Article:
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Sale of Mystic facility waits on court approval
Mystic Indoor Tennis, which closed during August in the midst of bankruptcy proceedings, will reopen Sept. 2, according to Lex Kessler, owner of the club's management firm.
Kessler confirmed that he signed an agreement to sell the business to Mystic businessman Matt McCormack, but said this week that a bankruptcy court still needs to approve the deal and give other potential buyers the chance to make a higher offer. In the meanwhile, he said, the club would continue under his management.
Kessler, owner of the management firm Danbury Sports LLC, said it was unlikely that McCormack would be able to take control of the club in September or October, so he wanted to ensure that tennis players would be able to continue using the club.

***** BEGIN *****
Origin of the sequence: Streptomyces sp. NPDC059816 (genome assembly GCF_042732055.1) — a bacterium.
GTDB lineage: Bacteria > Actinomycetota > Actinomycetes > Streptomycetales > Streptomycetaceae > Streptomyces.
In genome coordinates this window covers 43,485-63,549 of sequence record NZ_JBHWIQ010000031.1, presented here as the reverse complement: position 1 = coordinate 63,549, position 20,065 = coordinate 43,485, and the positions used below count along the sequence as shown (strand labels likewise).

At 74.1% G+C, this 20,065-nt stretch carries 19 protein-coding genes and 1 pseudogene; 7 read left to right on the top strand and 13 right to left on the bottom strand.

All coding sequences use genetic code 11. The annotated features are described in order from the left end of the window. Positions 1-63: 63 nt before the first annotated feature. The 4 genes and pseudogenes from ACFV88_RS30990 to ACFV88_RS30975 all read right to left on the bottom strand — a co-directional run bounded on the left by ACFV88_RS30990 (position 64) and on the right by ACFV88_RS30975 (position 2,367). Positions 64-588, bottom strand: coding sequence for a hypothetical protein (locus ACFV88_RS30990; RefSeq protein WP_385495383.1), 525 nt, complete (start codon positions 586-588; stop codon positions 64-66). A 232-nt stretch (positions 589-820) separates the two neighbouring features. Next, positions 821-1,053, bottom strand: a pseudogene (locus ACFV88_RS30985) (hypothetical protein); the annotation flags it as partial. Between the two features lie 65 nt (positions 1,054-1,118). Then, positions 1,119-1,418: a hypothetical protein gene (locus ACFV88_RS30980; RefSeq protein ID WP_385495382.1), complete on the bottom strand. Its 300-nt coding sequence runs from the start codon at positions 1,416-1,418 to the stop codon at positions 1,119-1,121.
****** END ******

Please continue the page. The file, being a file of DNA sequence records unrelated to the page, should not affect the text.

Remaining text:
Though a notice went out from the club in July announcing Mystic Indoor Tennis's closing in August and stating "it's hard to see the end of our tennis club come," Kessler said the intention was to close for only one month - a time when there is not much activity because most people are playing outdoors.
Kessler said the same management and teaching team, led by former Stonington High School coach George Crouse, would be available for tennis instruction starting in September.
McCormack, owner of the New London technology firm QDiscovery, had said he hopes to take over the club within the next two months, planning to retain and update the tennis facility while adding a new multi-use sports facility and modern clubhouse.
A bankruptcy hearing Sept. 18 in New York is scheduled to determine the future of the club's real estate, which is controlled by another Kessler-owned firm, Swoosh LP. Swoosh owes JPMorgan Chase nearly $900,000, according to bankruptcy filings, and the Town of Groton is owed back taxes of about $150,000.
Chase has filed a motion to remove Kessler as debtor in possession of the tennis facility, claiming that "without immediate sale the property will lose its members and, consequently, its value."
Chase's motion stated that "the only impediment to a prompt consummation of the sale appears to be Mr. Kessler's misguided belief that he could find a better deal somewhere else."